Climate change and gender equity

«Gender inequality renders women more vulnerable to climate change and natural disasters. They do play, however, an active role in mitigation actions,» said agronomist Dagmara Planas at a workshop on risk perception and journalism. Held on May 20-23 in Havana, the event was organized by the José Martí International Institute of Journalism (IIPJM) and IPS (news agency), with the support of the Norwegian Embassy in Cuba.

The workshop was attended by reporters and media executives in the western provinces of Pinar del Río, Artemisa, Mayabeque, and Havana. They were urged to apply an inclusive approach and highlight the participation of both men and women in climate change adaptation and mitigation actions. «The sexual division of labor widens the gender gap,» Planas stressed.

«The empowerment of women should be given priority in adaptation strategies,» she added. Studies have shown that countries with large women’s representation in parliament usually have more protected areas and better chances to sign and ratify international environmental treaties. Although women make up 43 percent of the agricultural labor force, only five percent of them have access to extension services, two percent to land tenure, and one percent to credits.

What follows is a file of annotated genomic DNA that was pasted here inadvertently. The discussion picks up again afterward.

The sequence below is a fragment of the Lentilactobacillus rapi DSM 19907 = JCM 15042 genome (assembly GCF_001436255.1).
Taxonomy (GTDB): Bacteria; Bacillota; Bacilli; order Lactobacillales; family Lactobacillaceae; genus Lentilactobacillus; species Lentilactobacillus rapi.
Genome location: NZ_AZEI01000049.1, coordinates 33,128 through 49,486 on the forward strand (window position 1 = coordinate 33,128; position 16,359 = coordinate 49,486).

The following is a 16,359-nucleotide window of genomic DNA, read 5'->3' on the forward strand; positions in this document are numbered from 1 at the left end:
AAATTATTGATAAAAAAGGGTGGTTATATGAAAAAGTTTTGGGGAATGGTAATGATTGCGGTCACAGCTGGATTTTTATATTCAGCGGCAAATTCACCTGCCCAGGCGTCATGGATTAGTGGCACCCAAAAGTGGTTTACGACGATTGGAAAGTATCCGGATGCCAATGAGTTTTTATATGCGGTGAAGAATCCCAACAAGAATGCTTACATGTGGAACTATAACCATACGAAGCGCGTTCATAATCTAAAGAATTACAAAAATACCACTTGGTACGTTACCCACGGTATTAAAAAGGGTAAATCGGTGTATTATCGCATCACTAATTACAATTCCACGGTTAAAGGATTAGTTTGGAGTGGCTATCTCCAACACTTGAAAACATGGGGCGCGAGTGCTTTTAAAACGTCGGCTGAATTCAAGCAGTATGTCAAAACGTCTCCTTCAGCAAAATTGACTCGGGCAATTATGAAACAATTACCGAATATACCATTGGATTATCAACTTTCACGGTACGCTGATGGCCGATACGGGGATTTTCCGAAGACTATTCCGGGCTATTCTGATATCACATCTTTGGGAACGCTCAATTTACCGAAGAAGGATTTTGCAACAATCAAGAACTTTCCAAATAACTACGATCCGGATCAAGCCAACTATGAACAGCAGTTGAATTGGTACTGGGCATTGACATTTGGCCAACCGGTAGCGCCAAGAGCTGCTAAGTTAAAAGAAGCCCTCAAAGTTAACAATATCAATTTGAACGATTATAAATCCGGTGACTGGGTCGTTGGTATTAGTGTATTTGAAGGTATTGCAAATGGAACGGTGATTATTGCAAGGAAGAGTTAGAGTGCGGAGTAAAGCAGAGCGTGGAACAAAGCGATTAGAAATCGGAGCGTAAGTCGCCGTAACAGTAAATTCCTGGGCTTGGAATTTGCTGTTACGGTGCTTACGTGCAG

An FAO report indicated that equal access by men and women to productive resources can make yields grow by 20 to 30 percent and reduce the number of people going hungry in the world by 12 percent. Cuba ranks 59th on the Human Development Index international country list, but has failed to apply the gender approach to its climate change adaptation and mitigation strategy.

Planas urged to involve women in developing medium- and long-term initiatives along these lines.

Translated by Adolfo Fuentes

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